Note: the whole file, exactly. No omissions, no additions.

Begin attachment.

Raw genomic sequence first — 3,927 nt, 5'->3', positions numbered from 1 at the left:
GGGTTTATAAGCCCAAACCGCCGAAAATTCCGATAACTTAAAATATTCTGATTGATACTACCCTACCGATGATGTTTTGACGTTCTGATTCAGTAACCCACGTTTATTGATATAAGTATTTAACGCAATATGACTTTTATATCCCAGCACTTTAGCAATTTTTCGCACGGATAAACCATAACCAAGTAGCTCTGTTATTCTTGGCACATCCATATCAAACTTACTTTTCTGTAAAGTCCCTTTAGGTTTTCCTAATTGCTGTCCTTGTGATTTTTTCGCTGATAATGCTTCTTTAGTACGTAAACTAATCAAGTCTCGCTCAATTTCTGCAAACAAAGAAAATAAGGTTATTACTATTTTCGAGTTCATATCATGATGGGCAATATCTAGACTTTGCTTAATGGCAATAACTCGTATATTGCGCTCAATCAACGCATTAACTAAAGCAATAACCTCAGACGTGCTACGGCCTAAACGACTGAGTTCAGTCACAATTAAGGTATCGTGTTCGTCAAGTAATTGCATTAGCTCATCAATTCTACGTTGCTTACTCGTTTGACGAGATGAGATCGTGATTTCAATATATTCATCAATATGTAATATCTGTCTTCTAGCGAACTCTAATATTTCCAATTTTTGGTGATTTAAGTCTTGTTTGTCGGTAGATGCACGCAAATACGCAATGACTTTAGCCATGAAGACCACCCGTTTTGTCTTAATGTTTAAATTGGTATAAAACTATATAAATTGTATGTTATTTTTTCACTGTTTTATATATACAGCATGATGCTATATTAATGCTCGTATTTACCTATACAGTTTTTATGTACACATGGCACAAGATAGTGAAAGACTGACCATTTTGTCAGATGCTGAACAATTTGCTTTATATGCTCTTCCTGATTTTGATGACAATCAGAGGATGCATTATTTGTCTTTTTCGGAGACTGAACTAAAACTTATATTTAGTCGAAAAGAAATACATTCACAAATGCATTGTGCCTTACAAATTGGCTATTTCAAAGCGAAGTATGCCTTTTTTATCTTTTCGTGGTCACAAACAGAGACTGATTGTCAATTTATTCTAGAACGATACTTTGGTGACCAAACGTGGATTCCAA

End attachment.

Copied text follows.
Raw genomic sequence first — 3,927 nt, 5'->3', positions numbered from 1 at the left:
GGGTTTATAAGCCCAAACCGCCGAAAATTCCGATAACTTAAAATATTCTGATTGATACTACCCTACCGATGATGTTTTGACGTTCTGATTCAGTAACCCACGTTTATTGATATAAGTATTTAACGCAATATGACTTTTATATCCCAGCACTTTAGCAATTTTTCGCACGGATAAACCATAACCAAGTAGCTCTGTTATTCTTGGCACATCCATATCAAACTTACTTTTCTGTAAAGTCCCTTTAGGTTTTCCTAATTGCTGTCCTTGTGATTTTTTCGCTGATAATGCTTCTTTAGTACGTAAACTAATCAAGTCTCGCTCAATTTCTGCAAACAAAGAAAATAAGGTTATTACTATTTTCGAGTTCATATCATGATGGGCAATATCTAGACTTTGCTTAATGGCAATAACTCGTATATTGCGCTCAATCAACGCATTAACTAAAGCAATAACCTCAGACGTGCTACGGCCTAAACGACTGAGTTCAGTCACAATTAAGGTATCGTGTTCGTCAAGTAATTGCATTAGCTCATCAATTCTACGTTGCTTACTCGTTTGACGAGATGAGATCGTGATTTCAATATATTCATCAATATGTAATATCTGTCTTCTAGCGAACTCTAATATTTCCAATTTTTGGTGATTTAAGTCTTGTTTGTCGGTAGATGCACGCAAATACGCAATGACTTTAGCCATGAAGACCACCCGTTTTGTCTTAATGTTTAAATTGGTATAAAACTATATAAATTGTATGTTATTTTTTCACTGTTTTATATATACAGCATGATGCTATATTAATGCTCGTATTTACCTATACAGTTTTTATGTACACATGGCACAAGATAGTGAAAGACTGACCATTTTGTCAGATGCTGAACAATTTGCTTTATATGCTCTTCCTGATTTTGATGACAATCAGAGGATGCATTATTTGTCTTTTTCGGAGACTGAACTAAAACTTATATTTAGTCGAAAAGAAATACATTCACAAATGCATTGTGCCTTACAAATTGGCTATTTCAAAGCGAAGTATGCCTTTTTTATCTTTTCGTGGTCACAAACAGAGACTGATTGTCAATTTATTCTAGAACGATACTTTGGTGACCAAACGTGGATTCCAA